Boy Bastiaens

grivec bros. identity

Dry denim refers to denim that hasn’t gone through any pre-washing process during its production. Which used to be the standard before jeans transformed from workwear to the most popular garment ever.
"Dry-Till-You-Die" (wear your unwashed jeans till the grave) is the motto of the twin brothers Roger and Marcel Grivec, sympathetic fellows, denim purists and owners since 1989 of Jeanspaleis, a leading Dutch jeansstore that their parents opened in 1976. Located in Chevremont, Kerkrade in the Province of Limburg in the southern part of the Netherlands.




The twins, who had acquired their practical skills and knowledge over many years of jeans trade and expert repair service, initially wanted to use 'Dry-Till-You-Die' also as the brandname for their new-to-develop dry denim line. But fell finally for the proposed angle of just using Grivec Bros. Chevremont. as a much better alternative.


In his research - looking for the product’s unique context - Boy Bastiaens bumped into the fact that the first jeans advertising in the Netherlands was published in the daily newspaper 'Het Limburgs Dagblad’ on February 1st in 1952. The anonymous 'cowboy jeans' were probably advertised as heavy duty workwear with the many miners in mind that used to live in South Limburg, the Dutch coal mining region based around Kerkrade which had become the largest mining town in Europe.




With close attention to choice of materials the Grivec Bros. logo is applied to the trims and labels. In a tribute to the lesser known jeans classics you‘ll find also ”13 star" buttons, which have their origin in US naval uniforms but were used too in the 1940's and 1950’s in US jeans because of short supply of materials. The style names refer to the region’s mining past: ‘Cool Pete’ is derived from ‘koelpiet’ (kolenpiet) which is Limburgian slang for ‘miner’. While ‘Hower’ is an ‘Americanized’ spelling of the Dutch name ‘houwer’ and also means ‘miner’.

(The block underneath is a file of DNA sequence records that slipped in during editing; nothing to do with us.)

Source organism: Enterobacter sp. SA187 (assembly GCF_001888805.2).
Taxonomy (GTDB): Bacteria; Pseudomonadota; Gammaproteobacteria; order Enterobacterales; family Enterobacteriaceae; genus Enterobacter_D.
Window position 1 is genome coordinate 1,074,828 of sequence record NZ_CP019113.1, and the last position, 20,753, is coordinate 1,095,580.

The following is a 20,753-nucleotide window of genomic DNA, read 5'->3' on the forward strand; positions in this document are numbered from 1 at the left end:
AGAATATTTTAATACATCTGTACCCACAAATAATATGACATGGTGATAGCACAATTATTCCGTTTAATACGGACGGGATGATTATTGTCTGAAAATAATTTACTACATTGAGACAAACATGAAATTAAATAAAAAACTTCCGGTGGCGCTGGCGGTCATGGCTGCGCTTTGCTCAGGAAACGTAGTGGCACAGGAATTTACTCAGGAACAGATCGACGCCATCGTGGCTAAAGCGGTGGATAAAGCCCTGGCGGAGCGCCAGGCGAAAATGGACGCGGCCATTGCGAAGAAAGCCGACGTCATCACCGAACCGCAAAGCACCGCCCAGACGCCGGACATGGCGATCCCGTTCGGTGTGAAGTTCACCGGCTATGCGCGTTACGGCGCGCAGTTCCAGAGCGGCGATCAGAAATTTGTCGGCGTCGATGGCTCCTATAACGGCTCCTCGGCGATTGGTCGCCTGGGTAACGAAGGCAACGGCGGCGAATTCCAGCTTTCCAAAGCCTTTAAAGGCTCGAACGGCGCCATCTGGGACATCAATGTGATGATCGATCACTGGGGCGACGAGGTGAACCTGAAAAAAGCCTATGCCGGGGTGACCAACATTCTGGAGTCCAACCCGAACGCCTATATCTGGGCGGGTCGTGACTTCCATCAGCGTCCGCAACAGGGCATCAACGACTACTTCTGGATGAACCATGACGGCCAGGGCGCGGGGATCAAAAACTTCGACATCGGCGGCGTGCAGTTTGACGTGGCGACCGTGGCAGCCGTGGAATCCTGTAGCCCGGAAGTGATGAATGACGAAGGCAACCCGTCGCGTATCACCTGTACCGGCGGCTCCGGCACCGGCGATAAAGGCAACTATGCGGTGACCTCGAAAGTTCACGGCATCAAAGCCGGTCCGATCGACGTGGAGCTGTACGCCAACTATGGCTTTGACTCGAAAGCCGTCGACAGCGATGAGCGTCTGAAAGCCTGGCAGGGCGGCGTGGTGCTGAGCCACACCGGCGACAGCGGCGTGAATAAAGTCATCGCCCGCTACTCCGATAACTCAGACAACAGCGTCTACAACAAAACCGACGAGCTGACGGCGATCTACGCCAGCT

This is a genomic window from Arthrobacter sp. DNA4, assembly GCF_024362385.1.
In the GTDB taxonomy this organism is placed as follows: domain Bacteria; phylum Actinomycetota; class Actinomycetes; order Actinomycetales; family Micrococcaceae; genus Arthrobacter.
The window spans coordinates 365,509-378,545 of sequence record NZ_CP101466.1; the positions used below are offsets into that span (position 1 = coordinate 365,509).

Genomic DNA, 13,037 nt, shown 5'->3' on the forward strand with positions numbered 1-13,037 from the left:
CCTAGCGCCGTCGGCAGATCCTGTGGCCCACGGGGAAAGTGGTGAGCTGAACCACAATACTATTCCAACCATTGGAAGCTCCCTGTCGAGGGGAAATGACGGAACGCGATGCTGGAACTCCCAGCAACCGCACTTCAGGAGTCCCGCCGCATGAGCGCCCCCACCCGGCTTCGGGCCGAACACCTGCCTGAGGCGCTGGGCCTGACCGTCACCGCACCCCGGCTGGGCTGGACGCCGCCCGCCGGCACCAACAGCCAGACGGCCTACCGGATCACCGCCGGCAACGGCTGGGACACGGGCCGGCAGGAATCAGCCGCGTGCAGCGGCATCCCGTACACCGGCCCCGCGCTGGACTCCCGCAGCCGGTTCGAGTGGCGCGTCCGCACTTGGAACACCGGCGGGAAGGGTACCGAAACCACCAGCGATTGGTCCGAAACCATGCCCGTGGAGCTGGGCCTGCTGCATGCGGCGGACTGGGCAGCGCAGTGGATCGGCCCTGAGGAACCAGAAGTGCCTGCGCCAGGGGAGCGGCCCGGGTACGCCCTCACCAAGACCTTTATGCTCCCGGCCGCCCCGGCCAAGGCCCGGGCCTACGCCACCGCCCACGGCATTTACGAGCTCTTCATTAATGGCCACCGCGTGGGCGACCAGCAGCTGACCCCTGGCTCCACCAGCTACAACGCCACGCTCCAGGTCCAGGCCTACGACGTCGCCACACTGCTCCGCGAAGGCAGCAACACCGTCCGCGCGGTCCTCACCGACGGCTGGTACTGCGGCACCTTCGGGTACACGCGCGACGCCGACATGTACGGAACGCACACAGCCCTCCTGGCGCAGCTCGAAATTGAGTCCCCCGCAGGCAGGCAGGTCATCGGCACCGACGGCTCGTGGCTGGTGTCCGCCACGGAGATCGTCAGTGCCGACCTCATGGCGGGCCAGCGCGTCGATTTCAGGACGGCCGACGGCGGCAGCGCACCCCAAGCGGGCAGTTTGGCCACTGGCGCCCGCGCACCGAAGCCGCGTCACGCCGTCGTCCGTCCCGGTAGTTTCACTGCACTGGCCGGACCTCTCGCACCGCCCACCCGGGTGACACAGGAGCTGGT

The pattern of stitching on the back pockets of a pair of jeans, the arcuate, is the product's most significant branding element. Its purpose is to proclaim a difference at a very crowded marketplace. With so many jeans brands out there it is not easy to come up with an original design that is appealing. At first glance, the arcuate conceived and designed for the Grivec Bros. looks very simple. On close inspection, you can see that the upper part of the “single line triangle” is also the double seam of the back pocket mouth.




The Grivec Bros. jeans reflect the simple strength and quiet dignity of a dry denim in a classic cut with authentic details that sets them apart from other brands. Timeless and long lasting, yet echoing the voice of an era when denim work clothes served as the union uniform of the working class: the miner, the western horseman, the farmer and the railroad man amongst others. A time period in history which gave denim, for the first time, an identity.
 



goat drawings: Hans Rietveld
publicity photo: Sanne Linsen, art direction & photo editing: Boy Bastiaens








 

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